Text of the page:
Using the powers granted to it by the government, the ICMR has placed severe restrictions on private labs to test for SARS-CoV-2. These restrictions include requiring approvals from ICMR for lab facilities, commercial testing kits, and cost-capping for testing. We now study the ICMR decisions on testing strategy in detail to understand its role in the testing outcomes for SARS-CoV-2.
The role of the ICMR
The ICMR has been responsible for the regulation of public labs under a 2012 scheme called the Viral Research and Diagnostic Laboratories (VRDL) network under the MoHFW. The scheme was initiated to increase government capacity for the timely detection of emerging/re-emerging viral diseases. The VRDL labs were exclusively responsible for testing in the initial phase of the SARS-CoV-2 pandemic in India.
The initial advisories issued by the ICMR contained no mention of private labs and focused only on directing public labs to undertake SARS-CoV-2 testing. At the time, some state governments explicitly banned private labs from testing as per their regulations issued under section 2 of the Epidemic Diseases Act, 1897. For instance, the Delhi Epidemic Diseases COVID-19 Regulations, 2020 and the Bihar Epidemic Diseases COVID-19 Regulations, 2020 contain the following provision on testing of potential SARS-CoV-2 cases by private laboratories:
"No private laboratory has been authorised to take samples for COVID-19 in the State. All such samples will be collected as per the guidelines of the Government of India..."
Subsequently, the ICMR issued guidelines for private labs to undertake SARS-CoV-2 testing on March 21, 2020. Since then, the ICMR has been responsible for approving private labs to test for SARS-CoV-2. The ICMR conducts checks on the capability of private labs to test for SARS-CoV-2 and updates the list of approved private labs regularly. It also issues detailed guidelines for other aspects of testing such as procurement of reagents, evaluation of commercial testing kits, etc. In doing so, it has usurped the regulatory functions of existing statutory regulators such as the CDSCO, as well as voluntary bodies like the NABL. For instance, while diagnostic kits for SARS-CoV-2 are considered "drugs" and should be approved by the CDSCO, they also require validation by the ICMR. Similarly, NABL approved private labs are required to get a mandatory clearance from ICMR for SARS-CoV-2 testing. This means that while NABL has accredited 278 labs for RT PCR RNA testing for SARS-CoV-2, the ICMR has approved 258 of these labs for testing as of June 21, 2020. The ICMR does not document the rationale or process of performing these regulatory functions. The Epidemics Act and the Disaster Management Act do not require the ICMR to adhere to minimum standards of accountability, transparency, and public engagement. The invocation of these laws to empower the ICMR means that there is no coherent or intellectually defensible framework for reviewing the ICMR's actions during the pandemic except that the basic rule of law principles are followed by it.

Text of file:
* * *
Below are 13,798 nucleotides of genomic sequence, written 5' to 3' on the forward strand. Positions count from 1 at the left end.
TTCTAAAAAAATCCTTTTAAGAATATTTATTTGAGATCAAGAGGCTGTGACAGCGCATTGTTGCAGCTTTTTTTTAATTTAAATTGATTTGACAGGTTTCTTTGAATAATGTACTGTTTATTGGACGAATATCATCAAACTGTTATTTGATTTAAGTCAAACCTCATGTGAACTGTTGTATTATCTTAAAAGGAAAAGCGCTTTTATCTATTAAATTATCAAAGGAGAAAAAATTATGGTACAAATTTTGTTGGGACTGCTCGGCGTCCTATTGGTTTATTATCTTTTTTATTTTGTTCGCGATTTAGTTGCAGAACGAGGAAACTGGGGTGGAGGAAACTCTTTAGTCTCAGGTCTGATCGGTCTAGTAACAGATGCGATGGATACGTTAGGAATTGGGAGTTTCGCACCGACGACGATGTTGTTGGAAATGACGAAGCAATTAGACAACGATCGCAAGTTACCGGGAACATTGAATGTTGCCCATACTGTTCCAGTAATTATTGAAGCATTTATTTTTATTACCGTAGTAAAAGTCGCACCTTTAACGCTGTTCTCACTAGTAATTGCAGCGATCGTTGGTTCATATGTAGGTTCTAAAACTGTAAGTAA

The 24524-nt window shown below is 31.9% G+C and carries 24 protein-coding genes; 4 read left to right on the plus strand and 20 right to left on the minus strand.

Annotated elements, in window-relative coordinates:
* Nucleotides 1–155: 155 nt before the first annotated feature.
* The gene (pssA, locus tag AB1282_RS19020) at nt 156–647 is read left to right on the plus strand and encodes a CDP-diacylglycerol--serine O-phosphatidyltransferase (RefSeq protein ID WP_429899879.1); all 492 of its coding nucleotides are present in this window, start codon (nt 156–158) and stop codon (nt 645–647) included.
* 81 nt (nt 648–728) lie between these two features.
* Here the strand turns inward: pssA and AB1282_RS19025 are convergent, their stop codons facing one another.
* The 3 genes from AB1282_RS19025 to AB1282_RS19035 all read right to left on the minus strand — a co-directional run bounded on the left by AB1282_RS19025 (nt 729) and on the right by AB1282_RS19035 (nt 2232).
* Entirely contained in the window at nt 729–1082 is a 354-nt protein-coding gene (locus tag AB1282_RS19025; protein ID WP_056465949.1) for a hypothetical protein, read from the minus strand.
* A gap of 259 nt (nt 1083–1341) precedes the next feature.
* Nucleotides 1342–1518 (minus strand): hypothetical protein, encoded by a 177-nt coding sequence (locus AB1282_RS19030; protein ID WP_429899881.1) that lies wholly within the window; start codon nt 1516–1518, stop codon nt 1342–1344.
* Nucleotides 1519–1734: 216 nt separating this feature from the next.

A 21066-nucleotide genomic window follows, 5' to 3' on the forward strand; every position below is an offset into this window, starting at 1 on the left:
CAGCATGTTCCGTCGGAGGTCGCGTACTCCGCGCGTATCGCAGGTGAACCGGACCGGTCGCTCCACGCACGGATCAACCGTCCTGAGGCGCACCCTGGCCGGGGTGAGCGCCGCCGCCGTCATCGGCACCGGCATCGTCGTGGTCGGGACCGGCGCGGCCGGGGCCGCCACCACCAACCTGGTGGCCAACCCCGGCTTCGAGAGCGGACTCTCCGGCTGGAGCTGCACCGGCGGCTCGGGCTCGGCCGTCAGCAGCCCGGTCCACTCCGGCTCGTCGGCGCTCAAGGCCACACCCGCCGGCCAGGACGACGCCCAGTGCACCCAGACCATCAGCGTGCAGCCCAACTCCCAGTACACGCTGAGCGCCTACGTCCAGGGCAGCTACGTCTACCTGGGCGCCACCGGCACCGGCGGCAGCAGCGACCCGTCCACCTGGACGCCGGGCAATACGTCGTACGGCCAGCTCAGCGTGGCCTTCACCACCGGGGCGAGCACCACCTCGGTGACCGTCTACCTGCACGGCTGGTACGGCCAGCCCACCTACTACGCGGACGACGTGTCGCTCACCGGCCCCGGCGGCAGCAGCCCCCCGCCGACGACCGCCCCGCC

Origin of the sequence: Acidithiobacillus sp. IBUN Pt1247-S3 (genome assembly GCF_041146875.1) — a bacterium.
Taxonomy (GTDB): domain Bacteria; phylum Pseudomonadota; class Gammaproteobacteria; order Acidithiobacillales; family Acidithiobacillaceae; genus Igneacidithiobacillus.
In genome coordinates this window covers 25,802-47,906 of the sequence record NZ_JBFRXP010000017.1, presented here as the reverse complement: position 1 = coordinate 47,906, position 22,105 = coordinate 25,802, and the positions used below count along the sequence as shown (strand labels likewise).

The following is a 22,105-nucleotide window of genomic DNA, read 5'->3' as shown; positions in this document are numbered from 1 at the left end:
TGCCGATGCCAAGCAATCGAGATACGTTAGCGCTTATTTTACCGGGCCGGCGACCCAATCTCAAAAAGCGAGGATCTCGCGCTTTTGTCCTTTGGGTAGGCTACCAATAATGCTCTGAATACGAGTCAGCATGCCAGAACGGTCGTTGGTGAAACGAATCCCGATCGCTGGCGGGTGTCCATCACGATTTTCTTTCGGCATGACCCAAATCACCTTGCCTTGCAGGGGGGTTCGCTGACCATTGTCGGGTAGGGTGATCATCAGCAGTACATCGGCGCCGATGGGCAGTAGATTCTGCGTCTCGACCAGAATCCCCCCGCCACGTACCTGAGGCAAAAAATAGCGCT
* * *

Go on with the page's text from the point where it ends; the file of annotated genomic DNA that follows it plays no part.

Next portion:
Building state capacity for regulation is a gradual process that requires backing by a comprehensive legal framework (Roy et al, 2018). ICMR was abruptly thrust into a role for which it did not have the required organisational or procedural capacity. Hence, it compensated for the lack of a regulatory framework by issuing strict command and control orders. We see that after being appointed as the government regulator for the testing strategy for SARS-CoV-2, the ICMR barred all private labs from testing unless approved by it. Given that the labs are already approved by NABL, the rationale for re-approval for testing of private labs by ICMR was never shared. Additionally, ICMR started regulation of reagents, test-kits and costs of tests. This has had an adverse impact on the testing outcomes as seen below.
Implications of regulation of private labs by ICMR
ICMR has been responsible for advising on the SARS-CoV-2 testing strategy for the country. The restrictive policies by the ICMR have led to the inaccessibility of the tests for a vast population. As a result, various courts in India are being involved to challenge such policies.
In April, the Supreme court heard the issue of cost-capping of lab testing for SARS-CoV-2 by ICMR and ordered that the tests shall be free for persons falling under government schemes such as Ayushman Bharat or any other category of economically weaker section of the society as notified by the government. The ICMR cost-cap of INR 4500 per test for private labs was not examined by the court in this petition, but it emphasised on the need for affordable tests to the population.
The Delhi high court reviewed the cost fixed by ICMR for the procurement of rapid testing kits in April. It held that the costs at which ICMR procured the kits had an unduly high profit-margin for the vendors and ordered the cost per kits to be reduced from INR 600 to INR 400. Furthermore, the kits procured by ICMR were later found to be faulty. The court criticised the government and ICMR for low testing of SARS-CoV-2 cases in another order dated June 18, 2020. It ordered the government to review ICMR policies on labs such as the protocol for sample collection, approval of labs, data sharing by labs, and costs per test through an existing government committee.